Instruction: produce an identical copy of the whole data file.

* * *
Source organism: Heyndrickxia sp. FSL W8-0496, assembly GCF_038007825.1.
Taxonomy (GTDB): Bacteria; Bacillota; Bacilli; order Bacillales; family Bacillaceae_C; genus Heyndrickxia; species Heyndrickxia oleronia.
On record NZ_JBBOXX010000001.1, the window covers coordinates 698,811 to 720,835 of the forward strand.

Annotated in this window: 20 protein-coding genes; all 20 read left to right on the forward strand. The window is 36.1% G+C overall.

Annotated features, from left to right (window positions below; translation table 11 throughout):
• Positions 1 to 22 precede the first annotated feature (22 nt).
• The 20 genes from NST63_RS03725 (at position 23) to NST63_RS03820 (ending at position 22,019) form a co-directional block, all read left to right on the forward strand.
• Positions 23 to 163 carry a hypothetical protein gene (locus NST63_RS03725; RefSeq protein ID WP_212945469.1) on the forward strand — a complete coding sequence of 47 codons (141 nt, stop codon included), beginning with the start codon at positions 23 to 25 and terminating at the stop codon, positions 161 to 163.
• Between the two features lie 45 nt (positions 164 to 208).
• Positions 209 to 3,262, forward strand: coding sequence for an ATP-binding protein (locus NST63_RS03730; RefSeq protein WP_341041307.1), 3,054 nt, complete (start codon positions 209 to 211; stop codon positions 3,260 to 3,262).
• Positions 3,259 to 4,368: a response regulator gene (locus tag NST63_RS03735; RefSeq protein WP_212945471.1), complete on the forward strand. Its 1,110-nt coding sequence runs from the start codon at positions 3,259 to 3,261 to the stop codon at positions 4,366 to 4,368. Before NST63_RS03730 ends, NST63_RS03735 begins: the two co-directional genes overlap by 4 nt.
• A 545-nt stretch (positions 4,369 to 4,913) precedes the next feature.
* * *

Source organism: Heyndrickxia sp. FSL W8-0496, assembly GCF_038007825.1.
Taxonomy (GTDB): Bacteria; Bacillota; Bacilli; order Bacillales; family Bacillaceae_C; genus Heyndrickxia; species Heyndrickxia oleronia.
On record NZ_JBBOXX010000001.1, the window covers coordinates 698,811 to 720,835 of the forward strand.

Annotated in this window: 20 protein-coding genes; all 20 read left to right on the forward strand. The window is 36.1% G+C overall.

Annotated features, from left to right (window positions below; translation table 11 throughout):
• Positions 1 to 22 precede the first annotated feature (22 nt).
• The 20 genes from NST63_RS03725 (at position 23) to NST63_RS03820 (ending at position 22,019) form a co-directional block, all read left to right on the forward strand.
• Positions 23 to 163 carry a hypothetical protein gene (locus NST63_RS03725; RefSeq protein ID WP_212945469.1) on the forward strand — a complete coding sequence of 47 codons (141 nt, stop codon included), beginning with the start codon at positions 23 to 25 and terminating at the stop codon, positions 161 to 163.
• Between the two features lie 45 nt (positions 164 to 208).
• Positions 209 to 3,262, forward strand: coding sequence for an ATP-binding protein (locus NST63_RS03730; RefSeq protein WP_341041307.1), 3,054 nt, complete (start codon positions 209 to 211; stop codon positions 3,260 to 3,262).
• Positions 3,259 to 4,368: a response regulator gene (locus tag NST63_RS03735; RefSeq protein WP_212945471.1), complete on the forward strand. Its 1,110-nt coding sequence runs from the start codon at positions 3,259 to 3,261 to the stop codon at positions 4,366 to 4,368. Before NST63_RS03730 ends, NST63_RS03735 begins: the two co-directional genes overlap by 4 nt.
• A 545-nt stretch (positions 4,369 to 4,913) precedes the next feature.